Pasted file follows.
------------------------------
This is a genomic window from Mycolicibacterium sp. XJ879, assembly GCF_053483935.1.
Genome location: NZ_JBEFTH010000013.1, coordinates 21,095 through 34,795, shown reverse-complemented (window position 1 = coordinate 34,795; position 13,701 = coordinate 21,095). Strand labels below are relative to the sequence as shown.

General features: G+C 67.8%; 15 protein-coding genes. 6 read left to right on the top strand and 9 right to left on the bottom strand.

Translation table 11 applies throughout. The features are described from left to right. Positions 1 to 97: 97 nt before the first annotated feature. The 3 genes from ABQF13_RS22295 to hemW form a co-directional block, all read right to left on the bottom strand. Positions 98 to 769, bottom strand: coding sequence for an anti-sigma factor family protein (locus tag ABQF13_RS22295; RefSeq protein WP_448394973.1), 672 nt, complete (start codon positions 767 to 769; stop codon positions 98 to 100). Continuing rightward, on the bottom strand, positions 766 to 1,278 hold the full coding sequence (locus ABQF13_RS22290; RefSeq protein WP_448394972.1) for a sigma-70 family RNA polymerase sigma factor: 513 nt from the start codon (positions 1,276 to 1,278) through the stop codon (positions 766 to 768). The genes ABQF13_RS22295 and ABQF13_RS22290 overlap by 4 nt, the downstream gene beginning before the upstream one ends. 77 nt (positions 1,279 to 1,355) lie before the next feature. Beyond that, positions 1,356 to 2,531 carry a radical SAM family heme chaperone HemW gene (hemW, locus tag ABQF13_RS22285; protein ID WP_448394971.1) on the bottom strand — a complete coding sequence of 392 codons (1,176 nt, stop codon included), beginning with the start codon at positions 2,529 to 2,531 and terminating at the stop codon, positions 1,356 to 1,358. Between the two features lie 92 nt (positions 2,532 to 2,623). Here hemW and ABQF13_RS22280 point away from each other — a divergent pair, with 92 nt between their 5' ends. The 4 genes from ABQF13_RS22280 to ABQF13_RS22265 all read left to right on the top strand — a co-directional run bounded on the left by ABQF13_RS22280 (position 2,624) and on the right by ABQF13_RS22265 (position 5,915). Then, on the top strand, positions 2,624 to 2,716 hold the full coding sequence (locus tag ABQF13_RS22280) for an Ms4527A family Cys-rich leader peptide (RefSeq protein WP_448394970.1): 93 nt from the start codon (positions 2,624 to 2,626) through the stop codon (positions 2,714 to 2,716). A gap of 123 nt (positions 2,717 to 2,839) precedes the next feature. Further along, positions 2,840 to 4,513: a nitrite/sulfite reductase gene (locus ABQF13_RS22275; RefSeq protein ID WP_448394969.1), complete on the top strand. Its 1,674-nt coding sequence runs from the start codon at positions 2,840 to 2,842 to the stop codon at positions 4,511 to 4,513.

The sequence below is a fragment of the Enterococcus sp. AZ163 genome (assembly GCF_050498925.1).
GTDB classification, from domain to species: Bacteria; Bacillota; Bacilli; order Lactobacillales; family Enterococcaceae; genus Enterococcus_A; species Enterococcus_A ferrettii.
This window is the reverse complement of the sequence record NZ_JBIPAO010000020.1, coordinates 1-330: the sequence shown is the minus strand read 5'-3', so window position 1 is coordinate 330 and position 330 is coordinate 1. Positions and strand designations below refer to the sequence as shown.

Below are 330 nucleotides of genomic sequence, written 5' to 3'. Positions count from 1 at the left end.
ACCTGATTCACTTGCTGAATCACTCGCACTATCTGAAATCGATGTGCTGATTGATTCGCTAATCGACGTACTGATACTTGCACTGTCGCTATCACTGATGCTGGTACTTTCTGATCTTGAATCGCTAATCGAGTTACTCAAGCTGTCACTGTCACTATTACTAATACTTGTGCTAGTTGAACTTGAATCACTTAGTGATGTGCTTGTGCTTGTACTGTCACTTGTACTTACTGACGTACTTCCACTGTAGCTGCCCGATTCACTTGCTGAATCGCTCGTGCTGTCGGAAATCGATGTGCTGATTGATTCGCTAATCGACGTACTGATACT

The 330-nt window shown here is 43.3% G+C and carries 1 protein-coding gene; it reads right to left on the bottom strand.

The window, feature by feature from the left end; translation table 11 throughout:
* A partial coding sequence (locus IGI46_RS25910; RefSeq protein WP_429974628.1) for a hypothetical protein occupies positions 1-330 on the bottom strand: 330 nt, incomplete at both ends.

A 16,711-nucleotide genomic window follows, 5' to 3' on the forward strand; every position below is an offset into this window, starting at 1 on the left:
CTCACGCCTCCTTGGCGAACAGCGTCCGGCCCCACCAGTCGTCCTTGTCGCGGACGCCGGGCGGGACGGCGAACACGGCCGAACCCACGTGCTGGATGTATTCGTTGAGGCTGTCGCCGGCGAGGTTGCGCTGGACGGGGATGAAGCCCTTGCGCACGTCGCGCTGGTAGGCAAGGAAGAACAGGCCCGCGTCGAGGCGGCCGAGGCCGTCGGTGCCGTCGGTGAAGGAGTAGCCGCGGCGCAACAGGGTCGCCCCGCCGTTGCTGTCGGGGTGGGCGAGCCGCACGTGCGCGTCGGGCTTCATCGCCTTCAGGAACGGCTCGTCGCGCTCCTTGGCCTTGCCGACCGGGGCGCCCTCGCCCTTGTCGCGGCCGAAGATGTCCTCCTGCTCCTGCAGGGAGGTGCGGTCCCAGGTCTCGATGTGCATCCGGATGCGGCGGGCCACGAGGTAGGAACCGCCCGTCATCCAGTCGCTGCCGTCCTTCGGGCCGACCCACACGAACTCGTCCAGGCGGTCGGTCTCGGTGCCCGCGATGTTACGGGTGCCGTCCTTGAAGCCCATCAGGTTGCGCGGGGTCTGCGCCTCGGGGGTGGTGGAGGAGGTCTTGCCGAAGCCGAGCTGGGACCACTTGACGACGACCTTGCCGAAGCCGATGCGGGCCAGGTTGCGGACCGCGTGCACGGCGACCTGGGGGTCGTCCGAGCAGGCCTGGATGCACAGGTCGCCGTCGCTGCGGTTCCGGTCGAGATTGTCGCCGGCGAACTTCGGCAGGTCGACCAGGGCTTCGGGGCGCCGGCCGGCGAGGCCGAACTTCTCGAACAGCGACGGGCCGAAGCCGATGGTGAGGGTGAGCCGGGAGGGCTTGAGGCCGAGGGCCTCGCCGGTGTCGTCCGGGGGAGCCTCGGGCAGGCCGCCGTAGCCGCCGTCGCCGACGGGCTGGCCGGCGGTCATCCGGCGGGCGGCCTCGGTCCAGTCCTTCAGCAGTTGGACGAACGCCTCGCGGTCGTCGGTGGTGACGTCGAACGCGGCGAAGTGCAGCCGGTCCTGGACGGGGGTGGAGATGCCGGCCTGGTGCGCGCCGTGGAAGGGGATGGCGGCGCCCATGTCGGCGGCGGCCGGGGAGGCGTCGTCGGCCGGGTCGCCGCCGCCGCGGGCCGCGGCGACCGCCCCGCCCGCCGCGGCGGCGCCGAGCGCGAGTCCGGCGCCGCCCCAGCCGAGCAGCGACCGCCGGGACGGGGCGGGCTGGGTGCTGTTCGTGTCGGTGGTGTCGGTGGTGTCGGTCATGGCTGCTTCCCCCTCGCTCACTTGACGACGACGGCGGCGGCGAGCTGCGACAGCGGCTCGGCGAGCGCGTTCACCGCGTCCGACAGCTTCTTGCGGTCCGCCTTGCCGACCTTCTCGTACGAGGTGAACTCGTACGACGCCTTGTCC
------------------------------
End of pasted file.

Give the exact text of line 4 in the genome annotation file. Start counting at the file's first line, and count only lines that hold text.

Translation table 11 applies throughout. The features are described from left to right. Positions 1 to 97: 97 nt before the first annotated feature. The 3 genes from ABQF13_RS22295 to hemW form a co-directional block, all read right to left on the bottom strand. Positions 98 to 769, bottom strand: coding sequence for an anti-sigma factor family protein (locus tag ABQF13_RS22295; RefSeq protein WP_448394973.1), 672 nt, complete (start codon positions 767 to 769; stop codon positions 98 to 100). Continuing rightward, on the bottom strand, positions 766 to 1,278 hold the full coding sequence (locus ABQF13_RS22290; RefSeq protein WP_448394972.1) for a sigma-70 family RNA polymerase sigma factor: 513 nt from the start codon (positions 1,276 to 1,278) through the stop codon (positions 766 to 768). The genes ABQF13_RS22295 and ABQF13_RS22290 overlap by 4 nt, the downstream gene beginning before the upstream one ends. 77 nt (positions 1,279 to 1,355) lie before the next feature. Beyond that, positions 1,356 to 2,531 carry a radical SAM family heme chaperone HemW gene (hemW, locus tag ABQF13_RS22285; protein ID WP_448394971.1) on the bottom strand — a complete coding sequence of 392 codons (1,176 nt, stop codon included), beginning with the start codon at positions 2,529 to 2,531 and terminating at the stop codon, positions 1,356 to 1,358. Between the two features lie 92 nt (positions 2,532 to 2,623). Here hemW and ABQF13_RS22280 point away from each other — a divergent pair, with 92 nt between their 5' ends. The 4 genes from ABQF13_RS22280 to ABQF13_RS22265 all read left to right on the top strand — a co-directional run bounded on the left by ABQF13_RS22280 (position 2,624) and on the right by ABQF13_RS22265 (position 5,915). Then, on the top strand, positions 2,624 to 2,716 hold the full coding sequence (locus tag ABQF13_RS22280) for an Ms4527A family Cys-rich leader peptide (RefSeq protein WP_448394970.1): 93 nt from the start codon (positions 2,624 to 2,626) through the stop codon (positions 2,714 to 2,716). A gap of 123 nt (positions 2,717 to 2,839) precedes the next feature. Further along, positions 2,840 to 4,513: a nitrite/sulfite reductase gene (locus ABQF13_RS22275; RefSeq protein ID WP_448394969.1), complete on the top strand. Its 1,674-nt coding sequence runs from the start codon at positions 2,840 to 2,842 to the stop codon at positions 4,511 to 4,513.